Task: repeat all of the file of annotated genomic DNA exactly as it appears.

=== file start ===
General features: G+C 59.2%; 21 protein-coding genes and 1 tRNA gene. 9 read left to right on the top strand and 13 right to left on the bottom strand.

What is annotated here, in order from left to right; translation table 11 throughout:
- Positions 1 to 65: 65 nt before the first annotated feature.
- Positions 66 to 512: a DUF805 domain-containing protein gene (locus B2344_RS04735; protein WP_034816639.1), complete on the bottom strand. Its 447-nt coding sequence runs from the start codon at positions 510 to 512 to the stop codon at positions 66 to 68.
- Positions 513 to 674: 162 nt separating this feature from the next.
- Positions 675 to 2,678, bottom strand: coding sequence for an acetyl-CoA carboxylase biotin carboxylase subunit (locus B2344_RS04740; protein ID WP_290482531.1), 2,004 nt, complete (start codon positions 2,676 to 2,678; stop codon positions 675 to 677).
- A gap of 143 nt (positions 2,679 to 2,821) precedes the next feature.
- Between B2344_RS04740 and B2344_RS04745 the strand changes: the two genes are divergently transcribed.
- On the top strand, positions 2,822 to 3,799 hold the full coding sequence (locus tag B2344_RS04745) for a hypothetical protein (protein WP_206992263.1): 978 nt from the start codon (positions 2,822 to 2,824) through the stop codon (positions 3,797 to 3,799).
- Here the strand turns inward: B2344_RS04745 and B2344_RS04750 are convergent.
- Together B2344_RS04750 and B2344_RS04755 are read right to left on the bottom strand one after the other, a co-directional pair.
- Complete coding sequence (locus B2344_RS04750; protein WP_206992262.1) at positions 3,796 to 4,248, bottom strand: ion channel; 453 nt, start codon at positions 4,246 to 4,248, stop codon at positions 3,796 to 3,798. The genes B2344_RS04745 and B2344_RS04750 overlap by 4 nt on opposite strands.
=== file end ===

General features: G+C 59.2%; 21 protein-coding genes and 1 tRNA gene. 9 read left to right on the top strand and 13 right to left on the bottom strand.

What is annotated here, in order from left to right; translation table 11 throughout:
- Positions 1 to 65: 65 nt before the first annotated feature.
- Positions 66 to 512: a DUF805 domain-containing protein gene (locus B2344_RS04735; protein WP_034816639.1), complete on the bottom strand. Its 447-nt coding sequence runs from the start codon at positions 510 to 512 to the stop codon at positions 66 to 68.
- Positions 513 to 674: 162 nt separating this feature from the next.
- Positions 675 to 2,678, bottom strand: coding sequence for an acetyl-CoA carboxylase biotin carboxylase subunit (locus B2344_RS04740; protein ID WP_290482531.1), 2,004 nt, complete (start codon positions 2,676 to 2,678; stop codon positions 675 to 677).
- A gap of 143 nt (positions 2,679 to 2,821) precedes the next feature.
- Between B2344_RS04740 and B2344_RS04745 the strand changes: the two genes are divergently transcribed.
- On the top strand, positions 2,822 to 3,799 hold the full coding sequence (locus tag B2344_RS04745) for a hypothetical protein (protein WP_206992263.1): 978 nt from the start codon (positions 2,822 to 2,824) through the stop codon (positions 3,797 to 3,799).
- Here the strand turns inward: B2344_RS04745 and B2344_RS04750 are convergent.
- Together B2344_RS04750 and B2344_RS04755 are read right to left on the bottom strand one after the other, a co-directional pair.
- Complete coding sequence (locus B2344_RS04750; protein WP_206992262.1) at positions 3,796 to 4,248, bottom strand: ion channel; 453 nt, start codon at positions 4,246 to 4,248, stop codon at positions 3,796 to 3,798. The genes B2344_RS04745 and B2344_RS04750 overlap by 4 nt on opposite strands.